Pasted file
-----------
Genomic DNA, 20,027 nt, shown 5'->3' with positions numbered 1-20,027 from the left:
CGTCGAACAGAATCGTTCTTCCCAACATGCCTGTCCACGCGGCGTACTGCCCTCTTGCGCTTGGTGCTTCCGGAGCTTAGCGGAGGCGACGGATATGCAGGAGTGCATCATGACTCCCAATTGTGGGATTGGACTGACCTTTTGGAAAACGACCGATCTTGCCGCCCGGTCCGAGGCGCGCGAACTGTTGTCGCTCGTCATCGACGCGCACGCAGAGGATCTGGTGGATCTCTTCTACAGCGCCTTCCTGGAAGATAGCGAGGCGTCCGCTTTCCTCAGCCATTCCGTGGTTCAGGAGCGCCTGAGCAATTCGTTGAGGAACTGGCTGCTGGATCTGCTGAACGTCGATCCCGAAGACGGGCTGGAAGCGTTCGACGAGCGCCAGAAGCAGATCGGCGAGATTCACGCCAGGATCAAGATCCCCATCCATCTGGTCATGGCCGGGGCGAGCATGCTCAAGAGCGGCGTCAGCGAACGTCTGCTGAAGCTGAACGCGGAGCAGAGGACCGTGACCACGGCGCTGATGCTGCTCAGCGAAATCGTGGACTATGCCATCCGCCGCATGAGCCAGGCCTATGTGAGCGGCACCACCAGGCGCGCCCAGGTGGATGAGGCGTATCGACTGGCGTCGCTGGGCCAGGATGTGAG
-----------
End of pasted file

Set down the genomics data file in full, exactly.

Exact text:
Genomic DNA, 20,027 nt, shown 5'->3' with positions numbered 1-20,027 from the left:
CGTCGAACAGAATCGTTCTTCCCAACATGCCTGTCCACGCGGCGTACTGCCCTCTTGCGCTTGGTGCTTCCGGAGCTTAGCGGAGGCGACGGATATGCAGGAGTGCATCATGACTCCCAATTGTGGGATTGGACTGACCTTTTGGAAAACGACCGATCTTGCCGCCCGGTCCGAGGCGCGCGAACTGTTGTCGCTCGTCATCGACGCGCACGCAGAGGATCTGGTGGATCTCTTCTACAGCGCCTTCCTGGAAGATAGCGAGGCGTCCGCTTTCCTCAGCCATTCCGTGGTTCAGGAGCGCCTGAGCAATTCGTTGAGGAACTGGCTGCTGGATCTGCTGAACGTCGATCCCGAAGACGGGCTGGAAGCGTTCGACGAGCGCCAGAAGCAGATCGGCGAGATTCACGCCAGGATCAAGATCCCCATCCATCTGGTCATGGCCGGGGCGAGCATGCTCAAGAGCGGCGTCAGCGAACGTCTGCTGAAGCTGAACGCGGAGCAGAGGACCGTGACCACGGCGCTGATGCTGCTCAGCGAAATCGTGGACTATGCCATCCGCCGCATGAGCCAGGCCTATGTGAGCGGCACCACCAGGCGCGCCCAGGTGGATGAGGCGTATCGACTGGCGTCGCTGGGCCAGGATGTGAG